“No, we’re here as members of Congress, and there are federal dollars that go into this operation. So we have oversight. And we just want to go in and see what your operation looks like.”

Congress does have oversight over how funds are spent, and the congressmen do want to go in and see how this operation is being conducted. Both of these things are true.

I take it that these members of congress think they can go wherever they want if federal funds are used because "they have oversight."

This interpretation from a comment, that congressional representatives have a special right to enter private property, is false. Government agents can ask for consent to search private property without a warrant, but do not have the right to do so without consent. This is a constitutional right, the 4th Amendment:

The right of the people to be secure in their persons, houses, papers, and effects, against unreasonable searches and seizures, shall not be violated, and no Warrants shall issue, but upon probable cause, supported by Oath or affirmation, and particularly describing the place to be searched, and the persons or things to be seized.

The supreme court has specifically held that congressional investigation is subject to constitutional limitations in Watkins v United States:

(a) The power of Congress to conduct investigations, inherent in the legislative process, is broad, but it is not unlimited.

(b) Congress has no general authority to expose the private affairs of individuals without justification in terms of the functions of Congress.

(c) No inquiry is an end in itself; it must be related to, and in furtherance of, a legitimate task of Congress.

(d) The Bill of Rights is applicable to congressional investigations, as it is to all forms of governmental action.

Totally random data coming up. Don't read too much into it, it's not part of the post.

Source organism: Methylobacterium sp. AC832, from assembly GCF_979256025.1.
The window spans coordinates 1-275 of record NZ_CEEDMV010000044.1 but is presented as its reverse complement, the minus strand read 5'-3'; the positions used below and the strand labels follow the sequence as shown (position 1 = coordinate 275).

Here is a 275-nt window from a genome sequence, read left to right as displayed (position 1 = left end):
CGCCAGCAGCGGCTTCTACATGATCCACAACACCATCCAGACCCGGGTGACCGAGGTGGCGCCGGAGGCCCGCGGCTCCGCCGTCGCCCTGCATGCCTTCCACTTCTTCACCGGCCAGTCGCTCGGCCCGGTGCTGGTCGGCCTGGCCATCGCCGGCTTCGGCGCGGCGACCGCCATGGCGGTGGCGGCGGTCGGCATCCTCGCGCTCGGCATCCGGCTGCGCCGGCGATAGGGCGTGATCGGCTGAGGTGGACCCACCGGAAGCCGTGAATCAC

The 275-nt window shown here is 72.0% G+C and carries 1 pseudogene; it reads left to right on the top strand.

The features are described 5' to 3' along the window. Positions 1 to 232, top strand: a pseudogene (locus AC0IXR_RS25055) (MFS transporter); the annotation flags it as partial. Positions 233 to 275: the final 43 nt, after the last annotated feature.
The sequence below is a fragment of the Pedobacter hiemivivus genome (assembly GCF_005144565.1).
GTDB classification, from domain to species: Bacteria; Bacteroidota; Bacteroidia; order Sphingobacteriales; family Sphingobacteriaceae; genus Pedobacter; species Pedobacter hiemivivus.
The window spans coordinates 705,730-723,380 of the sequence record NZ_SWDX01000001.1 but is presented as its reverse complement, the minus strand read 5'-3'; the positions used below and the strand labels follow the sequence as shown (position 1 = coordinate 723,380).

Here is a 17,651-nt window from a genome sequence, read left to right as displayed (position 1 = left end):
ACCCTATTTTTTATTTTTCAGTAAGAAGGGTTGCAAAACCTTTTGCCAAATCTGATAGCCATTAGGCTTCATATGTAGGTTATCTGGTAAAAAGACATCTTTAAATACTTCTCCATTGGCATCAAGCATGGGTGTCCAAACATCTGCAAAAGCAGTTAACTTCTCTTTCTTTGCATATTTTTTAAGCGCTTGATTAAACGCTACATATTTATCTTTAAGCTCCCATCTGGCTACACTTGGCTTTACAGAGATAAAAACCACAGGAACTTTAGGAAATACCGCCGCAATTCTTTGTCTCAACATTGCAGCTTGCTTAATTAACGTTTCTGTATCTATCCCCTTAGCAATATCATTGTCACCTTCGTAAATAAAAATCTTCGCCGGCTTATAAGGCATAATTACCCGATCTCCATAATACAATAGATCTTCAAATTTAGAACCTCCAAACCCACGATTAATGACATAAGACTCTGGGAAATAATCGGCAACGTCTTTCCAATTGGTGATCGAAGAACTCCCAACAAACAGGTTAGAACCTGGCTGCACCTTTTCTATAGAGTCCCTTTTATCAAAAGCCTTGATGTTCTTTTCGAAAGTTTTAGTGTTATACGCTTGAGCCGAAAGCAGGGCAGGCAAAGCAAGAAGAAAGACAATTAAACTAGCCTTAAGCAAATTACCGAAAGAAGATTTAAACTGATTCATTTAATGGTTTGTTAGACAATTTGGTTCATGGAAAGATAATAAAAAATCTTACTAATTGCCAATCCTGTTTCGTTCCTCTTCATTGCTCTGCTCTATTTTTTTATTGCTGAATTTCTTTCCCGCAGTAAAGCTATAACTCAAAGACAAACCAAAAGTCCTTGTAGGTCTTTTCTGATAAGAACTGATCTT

In addition, the Supreme Court has explicitly held that the 4th amendment applies to hotel rooms in Stoner v California, summarized as:

A hotel guest is entitled to the constitutional protection against unreasonable searches and seizures. The hotel clerk had no authority to permit the room search, and the police had no basis to believe that petitioner had authorized the clerk to permit the search.

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    @CJR: Administrative Inspections are not violations of the 4th Amendment. I think the question remains if the funding agreement permits such inspections. [I know the OP is generalising to every possible case, but the politicians may well have had the right for this class of funding.] And yes, it is going to be hard to show there ISN'T such a clause.
    – Oddthinking
    Feb 13 at 0:27
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    @JoeW: The politicians believed that public funding went to Casa Alitas to set up a facility, and Casa Alitas rented space from Ramada Inn for that facility. Ramada Inn shouldn't give them access without permission, but it might be the case that Casa Alitas was obliged to grant permission as a condition of the funding. <- I suspect, without evidence, that this isn't the case; I think the politicians were blowhards trying a publicity stunt. However, an answer quoting only the 4th Amendment doesn't address it at all.
    – Oddthinking
    Feb 13 at 1:57
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    Since that's random speculation unrelated to the actual claim I'm going to ignore it. I addressed the claim made (and already responded to one opinion comment too many). If you're interested in hypotheticals perhaps try politics or law.
    – CJR
    Feb 13 at 2:19
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    -1: I believe this does not answer the actual claim. It gives a glib constitutional overview without considering the actual circumstances. It would be shot down on Law.SE.
    – Oddthinking
    Feb 13 at 14:00
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    @CJR: It would be shot down because your legal analysis is shallow. In your described world, restaurant health inspections would be unconstitutional.
    – Oddthinking
    Feb 13 at 23:22